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Open Access Publications from the University of California

Contingency learning decreases when associations are shared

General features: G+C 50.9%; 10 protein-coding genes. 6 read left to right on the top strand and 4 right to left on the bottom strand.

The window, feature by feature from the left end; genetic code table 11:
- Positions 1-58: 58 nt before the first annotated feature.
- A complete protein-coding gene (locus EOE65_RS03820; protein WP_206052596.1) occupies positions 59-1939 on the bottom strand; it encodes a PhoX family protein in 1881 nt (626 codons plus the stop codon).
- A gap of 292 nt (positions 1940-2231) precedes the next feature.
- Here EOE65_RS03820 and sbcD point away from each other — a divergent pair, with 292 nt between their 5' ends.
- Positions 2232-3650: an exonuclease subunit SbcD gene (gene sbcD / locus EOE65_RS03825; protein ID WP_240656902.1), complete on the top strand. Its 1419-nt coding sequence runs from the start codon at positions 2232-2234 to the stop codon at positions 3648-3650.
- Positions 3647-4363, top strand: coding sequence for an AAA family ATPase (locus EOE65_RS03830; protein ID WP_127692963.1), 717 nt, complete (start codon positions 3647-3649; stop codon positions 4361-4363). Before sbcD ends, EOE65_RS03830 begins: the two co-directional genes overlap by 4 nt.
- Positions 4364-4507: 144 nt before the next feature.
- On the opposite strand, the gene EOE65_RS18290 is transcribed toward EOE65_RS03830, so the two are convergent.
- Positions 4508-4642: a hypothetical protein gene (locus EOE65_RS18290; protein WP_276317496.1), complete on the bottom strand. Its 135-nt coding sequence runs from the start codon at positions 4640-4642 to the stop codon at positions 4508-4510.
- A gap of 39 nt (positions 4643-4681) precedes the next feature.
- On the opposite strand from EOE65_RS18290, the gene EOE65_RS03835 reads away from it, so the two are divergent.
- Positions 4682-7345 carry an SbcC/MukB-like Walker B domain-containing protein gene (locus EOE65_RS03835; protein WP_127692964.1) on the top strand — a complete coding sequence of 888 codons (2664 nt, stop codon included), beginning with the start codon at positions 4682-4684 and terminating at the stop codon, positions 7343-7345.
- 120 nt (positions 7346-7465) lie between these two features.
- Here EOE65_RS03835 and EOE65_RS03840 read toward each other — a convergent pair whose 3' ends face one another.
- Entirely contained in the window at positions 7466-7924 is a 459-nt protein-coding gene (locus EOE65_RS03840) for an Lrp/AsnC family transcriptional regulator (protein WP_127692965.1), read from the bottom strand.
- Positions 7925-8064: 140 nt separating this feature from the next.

In the color-word contingency learning paradigm, each word appears more often in one color (HI contingency) than in other colors (LO contingency). Despite the words being irrelevant, responses to the relevant colors quickly become faster to HI than to LOs—the contingency learning effect. Across four experiments (N = 1,490), the number of response-irrelevant word stimuli linked to each of the three response-relevant colors varied from 1 to 2 to 4. Our prediction, derived from the Parallel Episodic Processing (PEP) 2.0 model, was borne out: The magnitude of the contingency learning effect declined monotonically as more words were linked as HIs to each color. Inconsistent with the PEP model, however, we observed changes in response times not only in HI but also in LO trials, indicating a need to amend the model. Associative learning may therefore be a function of prioritizing high probability items at the expense of low probability items.

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